b. Hoboken, New Jersey, USA. Raised in a musical atmosphere, as a child Pistilli heard records at home, many of which were swing-era bands, while others were country’s western swing; he also admired Hank Williams. Pistilli began writing songs, usually in collaboration, and one of them, ‘Sunday Will Never Be The Same’, was a hit for Spanky And Our Gang in 1967. Pistilli’s liking for swing music led him, in 1969, to become co-founder, with Tim Hauser, of Manhattan Transfer, which also included Erin Dickens, Marty Nelson and Pat Rosalia. Although the group’s 1971 debut album was technically proficient, it was a commercial flop and they folded. When Hauser resurrected Manhattan Transfer and went on to international fame and fortune, it was without Pistilli, Dickens and Rosalia.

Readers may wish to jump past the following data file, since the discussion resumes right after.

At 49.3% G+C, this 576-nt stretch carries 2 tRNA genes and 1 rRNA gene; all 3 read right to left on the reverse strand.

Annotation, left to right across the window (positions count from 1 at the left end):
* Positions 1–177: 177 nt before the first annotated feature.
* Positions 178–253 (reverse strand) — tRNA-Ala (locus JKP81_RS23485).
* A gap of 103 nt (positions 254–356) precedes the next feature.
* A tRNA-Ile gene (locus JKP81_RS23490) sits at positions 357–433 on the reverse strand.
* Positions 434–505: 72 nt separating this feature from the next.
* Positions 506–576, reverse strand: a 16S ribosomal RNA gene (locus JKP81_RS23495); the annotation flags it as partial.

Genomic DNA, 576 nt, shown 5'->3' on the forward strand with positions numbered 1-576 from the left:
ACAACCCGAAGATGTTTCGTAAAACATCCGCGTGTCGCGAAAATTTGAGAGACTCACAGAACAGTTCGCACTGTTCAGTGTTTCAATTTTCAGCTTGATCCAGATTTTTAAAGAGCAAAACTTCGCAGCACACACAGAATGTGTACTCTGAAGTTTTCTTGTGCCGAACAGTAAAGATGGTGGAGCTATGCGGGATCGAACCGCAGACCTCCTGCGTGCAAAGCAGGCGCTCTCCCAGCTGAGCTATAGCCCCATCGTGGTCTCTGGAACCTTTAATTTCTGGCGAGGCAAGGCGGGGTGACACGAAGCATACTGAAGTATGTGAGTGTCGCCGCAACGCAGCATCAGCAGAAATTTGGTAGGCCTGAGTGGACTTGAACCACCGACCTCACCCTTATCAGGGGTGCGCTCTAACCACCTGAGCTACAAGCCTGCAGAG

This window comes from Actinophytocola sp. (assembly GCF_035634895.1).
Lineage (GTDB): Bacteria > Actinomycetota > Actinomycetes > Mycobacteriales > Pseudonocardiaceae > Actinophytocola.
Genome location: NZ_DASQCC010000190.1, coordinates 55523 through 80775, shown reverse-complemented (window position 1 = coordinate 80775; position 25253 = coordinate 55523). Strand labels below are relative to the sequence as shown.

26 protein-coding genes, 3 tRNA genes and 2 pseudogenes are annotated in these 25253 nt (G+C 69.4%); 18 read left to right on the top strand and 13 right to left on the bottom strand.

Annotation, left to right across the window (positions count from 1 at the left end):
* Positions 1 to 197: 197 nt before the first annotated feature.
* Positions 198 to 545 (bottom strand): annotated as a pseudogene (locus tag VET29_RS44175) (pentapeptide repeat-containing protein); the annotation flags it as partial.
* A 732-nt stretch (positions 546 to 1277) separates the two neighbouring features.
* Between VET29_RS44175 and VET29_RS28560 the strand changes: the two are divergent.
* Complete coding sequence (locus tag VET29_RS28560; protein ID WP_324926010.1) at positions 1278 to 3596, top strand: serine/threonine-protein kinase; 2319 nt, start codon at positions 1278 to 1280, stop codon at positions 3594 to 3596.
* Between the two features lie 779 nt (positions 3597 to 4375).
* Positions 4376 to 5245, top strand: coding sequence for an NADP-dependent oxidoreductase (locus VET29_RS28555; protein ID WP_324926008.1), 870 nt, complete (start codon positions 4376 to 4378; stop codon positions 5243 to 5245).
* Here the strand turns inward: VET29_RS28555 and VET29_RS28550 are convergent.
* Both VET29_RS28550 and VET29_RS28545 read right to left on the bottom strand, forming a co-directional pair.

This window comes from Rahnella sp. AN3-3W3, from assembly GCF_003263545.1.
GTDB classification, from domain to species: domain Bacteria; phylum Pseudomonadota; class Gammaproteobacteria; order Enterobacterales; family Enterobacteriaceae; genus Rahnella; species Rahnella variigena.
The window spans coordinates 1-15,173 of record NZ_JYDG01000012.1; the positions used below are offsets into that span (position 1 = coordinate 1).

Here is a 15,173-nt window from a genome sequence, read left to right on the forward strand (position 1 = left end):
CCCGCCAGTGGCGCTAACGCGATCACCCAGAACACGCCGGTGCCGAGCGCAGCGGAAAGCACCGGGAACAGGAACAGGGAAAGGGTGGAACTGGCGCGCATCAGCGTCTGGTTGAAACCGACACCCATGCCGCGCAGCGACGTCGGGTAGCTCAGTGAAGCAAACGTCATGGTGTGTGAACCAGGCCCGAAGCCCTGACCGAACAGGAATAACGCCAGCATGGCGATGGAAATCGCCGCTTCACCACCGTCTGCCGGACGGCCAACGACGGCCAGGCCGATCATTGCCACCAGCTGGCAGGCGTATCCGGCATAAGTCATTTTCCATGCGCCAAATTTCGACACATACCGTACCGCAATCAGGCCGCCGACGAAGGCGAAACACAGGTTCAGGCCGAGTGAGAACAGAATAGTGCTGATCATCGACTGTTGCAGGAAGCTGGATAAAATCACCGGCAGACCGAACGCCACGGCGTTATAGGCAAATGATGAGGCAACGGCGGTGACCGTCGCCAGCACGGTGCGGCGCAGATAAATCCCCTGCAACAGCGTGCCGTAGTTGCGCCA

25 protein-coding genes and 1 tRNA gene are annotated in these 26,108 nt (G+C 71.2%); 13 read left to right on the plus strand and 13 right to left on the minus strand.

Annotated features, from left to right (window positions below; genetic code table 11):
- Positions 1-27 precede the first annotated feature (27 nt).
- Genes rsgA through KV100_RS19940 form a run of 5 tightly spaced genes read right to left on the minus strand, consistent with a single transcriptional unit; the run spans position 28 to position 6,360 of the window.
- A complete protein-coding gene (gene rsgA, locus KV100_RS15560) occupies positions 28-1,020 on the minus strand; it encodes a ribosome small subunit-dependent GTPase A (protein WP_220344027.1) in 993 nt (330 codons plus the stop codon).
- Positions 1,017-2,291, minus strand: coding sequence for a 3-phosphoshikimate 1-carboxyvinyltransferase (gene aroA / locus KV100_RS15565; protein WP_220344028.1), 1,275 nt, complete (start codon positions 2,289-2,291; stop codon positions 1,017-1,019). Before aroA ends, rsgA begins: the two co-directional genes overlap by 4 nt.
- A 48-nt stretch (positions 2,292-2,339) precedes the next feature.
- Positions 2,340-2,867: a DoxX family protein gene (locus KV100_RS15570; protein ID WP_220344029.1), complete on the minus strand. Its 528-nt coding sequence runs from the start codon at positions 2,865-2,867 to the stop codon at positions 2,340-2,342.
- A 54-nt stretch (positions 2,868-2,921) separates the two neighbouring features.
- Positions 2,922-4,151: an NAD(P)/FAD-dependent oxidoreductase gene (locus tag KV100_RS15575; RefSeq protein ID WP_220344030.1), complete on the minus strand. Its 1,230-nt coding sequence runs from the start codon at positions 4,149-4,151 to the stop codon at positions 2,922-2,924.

When Pistilli reappeared as a solo act, singing in a fluid baritone and playing guitar, he was intriguingly blending western swing with a mid-swing era singing style. Billed as ‘the Hoboken Saddletramp’, he built a dedicated if localized following. Among the songs on Pistilli’s 2003 debut are ‘I Still Get Dressed On Sundays’, ‘Waltz Across Texas’, ‘Stayin? Is The Only Way To Go’, ‘How The West Was Swung’, ‘Mexicali Rose’ and ‘Too Gone Too Long’, the latter a composition of his that was recorded by Randy Travis.